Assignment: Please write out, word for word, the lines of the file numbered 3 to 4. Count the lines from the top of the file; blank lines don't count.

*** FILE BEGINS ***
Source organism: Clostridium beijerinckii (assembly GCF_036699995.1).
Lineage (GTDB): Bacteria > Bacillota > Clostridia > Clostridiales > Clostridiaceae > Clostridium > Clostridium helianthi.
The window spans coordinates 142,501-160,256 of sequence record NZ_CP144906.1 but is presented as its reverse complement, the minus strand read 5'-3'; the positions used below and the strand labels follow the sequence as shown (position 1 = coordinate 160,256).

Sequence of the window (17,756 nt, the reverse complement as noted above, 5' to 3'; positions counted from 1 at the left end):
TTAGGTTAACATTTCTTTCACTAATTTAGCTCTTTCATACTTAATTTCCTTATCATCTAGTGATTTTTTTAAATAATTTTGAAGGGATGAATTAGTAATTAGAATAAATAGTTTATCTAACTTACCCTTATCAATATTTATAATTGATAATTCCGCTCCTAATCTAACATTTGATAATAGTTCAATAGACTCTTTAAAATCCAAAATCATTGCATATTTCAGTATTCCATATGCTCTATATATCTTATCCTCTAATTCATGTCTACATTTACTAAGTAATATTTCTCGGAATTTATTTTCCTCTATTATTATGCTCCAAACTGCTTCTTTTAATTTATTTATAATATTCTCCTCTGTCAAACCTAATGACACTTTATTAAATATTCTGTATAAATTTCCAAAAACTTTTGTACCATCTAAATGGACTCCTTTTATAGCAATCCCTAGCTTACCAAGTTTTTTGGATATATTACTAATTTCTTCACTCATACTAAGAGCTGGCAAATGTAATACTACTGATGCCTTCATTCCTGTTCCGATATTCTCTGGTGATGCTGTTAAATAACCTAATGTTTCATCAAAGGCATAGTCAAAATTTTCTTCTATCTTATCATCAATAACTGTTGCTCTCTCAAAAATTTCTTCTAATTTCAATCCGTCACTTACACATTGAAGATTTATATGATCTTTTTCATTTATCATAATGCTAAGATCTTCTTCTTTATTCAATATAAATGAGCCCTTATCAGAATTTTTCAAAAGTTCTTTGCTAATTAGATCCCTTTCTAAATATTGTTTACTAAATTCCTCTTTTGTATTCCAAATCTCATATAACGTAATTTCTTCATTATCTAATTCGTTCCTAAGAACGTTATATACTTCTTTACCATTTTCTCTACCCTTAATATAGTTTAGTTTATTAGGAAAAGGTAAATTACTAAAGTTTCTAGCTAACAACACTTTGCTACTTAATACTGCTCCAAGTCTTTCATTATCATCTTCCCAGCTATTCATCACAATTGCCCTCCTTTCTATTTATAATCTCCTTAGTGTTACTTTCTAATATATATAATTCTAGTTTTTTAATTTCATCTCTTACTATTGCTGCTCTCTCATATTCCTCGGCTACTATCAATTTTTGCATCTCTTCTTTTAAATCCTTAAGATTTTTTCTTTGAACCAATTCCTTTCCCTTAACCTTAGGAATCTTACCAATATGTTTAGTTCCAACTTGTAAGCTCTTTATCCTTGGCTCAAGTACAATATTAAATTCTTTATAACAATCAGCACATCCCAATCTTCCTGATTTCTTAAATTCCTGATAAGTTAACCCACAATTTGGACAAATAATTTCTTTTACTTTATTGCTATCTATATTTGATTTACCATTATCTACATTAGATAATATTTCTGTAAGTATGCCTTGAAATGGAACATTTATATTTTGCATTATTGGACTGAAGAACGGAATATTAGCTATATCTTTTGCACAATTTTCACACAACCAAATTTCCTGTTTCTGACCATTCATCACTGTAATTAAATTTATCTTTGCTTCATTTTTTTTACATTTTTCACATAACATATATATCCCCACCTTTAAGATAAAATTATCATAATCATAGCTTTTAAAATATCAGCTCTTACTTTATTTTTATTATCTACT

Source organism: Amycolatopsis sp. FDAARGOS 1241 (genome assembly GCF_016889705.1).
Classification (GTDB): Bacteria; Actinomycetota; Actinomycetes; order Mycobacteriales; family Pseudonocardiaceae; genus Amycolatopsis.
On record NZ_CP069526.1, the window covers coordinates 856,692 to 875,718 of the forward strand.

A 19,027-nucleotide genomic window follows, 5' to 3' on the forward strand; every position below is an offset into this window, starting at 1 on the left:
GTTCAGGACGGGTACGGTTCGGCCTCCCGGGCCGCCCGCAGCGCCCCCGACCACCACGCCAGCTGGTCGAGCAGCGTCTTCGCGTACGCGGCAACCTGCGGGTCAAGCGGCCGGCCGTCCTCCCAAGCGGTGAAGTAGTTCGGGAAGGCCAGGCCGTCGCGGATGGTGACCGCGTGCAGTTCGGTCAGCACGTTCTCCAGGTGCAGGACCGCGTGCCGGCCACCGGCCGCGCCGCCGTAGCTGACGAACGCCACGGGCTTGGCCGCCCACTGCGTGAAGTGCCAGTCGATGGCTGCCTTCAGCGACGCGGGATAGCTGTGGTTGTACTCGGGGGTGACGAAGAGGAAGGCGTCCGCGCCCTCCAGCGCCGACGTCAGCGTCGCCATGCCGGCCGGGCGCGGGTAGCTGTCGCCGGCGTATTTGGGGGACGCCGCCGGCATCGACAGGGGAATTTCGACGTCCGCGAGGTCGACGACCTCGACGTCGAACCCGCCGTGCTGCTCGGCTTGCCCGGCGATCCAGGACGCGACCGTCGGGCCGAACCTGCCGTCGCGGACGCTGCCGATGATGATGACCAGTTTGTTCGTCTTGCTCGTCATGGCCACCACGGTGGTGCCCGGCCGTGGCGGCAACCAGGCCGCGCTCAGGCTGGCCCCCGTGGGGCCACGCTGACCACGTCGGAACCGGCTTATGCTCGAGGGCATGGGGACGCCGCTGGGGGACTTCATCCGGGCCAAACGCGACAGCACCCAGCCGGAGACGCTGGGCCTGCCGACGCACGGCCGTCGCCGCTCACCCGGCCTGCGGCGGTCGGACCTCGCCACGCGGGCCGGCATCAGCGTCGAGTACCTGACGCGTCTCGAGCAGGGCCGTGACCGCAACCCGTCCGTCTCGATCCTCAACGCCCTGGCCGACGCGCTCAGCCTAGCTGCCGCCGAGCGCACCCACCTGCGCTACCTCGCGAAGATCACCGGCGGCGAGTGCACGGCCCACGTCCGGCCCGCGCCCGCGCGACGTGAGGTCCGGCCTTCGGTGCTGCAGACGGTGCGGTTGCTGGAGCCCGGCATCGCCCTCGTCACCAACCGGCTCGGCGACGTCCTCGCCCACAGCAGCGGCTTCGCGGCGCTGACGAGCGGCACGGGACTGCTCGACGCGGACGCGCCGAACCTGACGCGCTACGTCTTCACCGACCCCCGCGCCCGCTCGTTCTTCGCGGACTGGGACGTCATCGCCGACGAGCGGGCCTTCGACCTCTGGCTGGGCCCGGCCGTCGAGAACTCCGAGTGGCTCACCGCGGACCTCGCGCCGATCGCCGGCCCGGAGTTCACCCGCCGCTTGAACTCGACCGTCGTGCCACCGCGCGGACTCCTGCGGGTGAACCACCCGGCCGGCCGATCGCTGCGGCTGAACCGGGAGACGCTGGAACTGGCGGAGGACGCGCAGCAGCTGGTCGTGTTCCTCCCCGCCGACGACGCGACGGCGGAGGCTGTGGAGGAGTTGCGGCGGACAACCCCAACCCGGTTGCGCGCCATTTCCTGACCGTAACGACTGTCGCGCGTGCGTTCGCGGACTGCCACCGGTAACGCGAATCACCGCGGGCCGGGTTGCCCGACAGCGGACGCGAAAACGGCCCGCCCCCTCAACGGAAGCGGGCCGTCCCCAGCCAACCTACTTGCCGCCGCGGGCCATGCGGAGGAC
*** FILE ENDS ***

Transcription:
The window spans coordinates 142,501-160,256 of sequence record NZ_CP144906.1 but is presented as its reverse complement, the minus strand read 5'-3'; the positions used below and the strand labels follow the sequence as shown (position 1 = coordinate 160,256).

Sequence of the window (17,756 nt, the reverse complement as noted above, 5' to 3'; positions counted from 1 at the left end):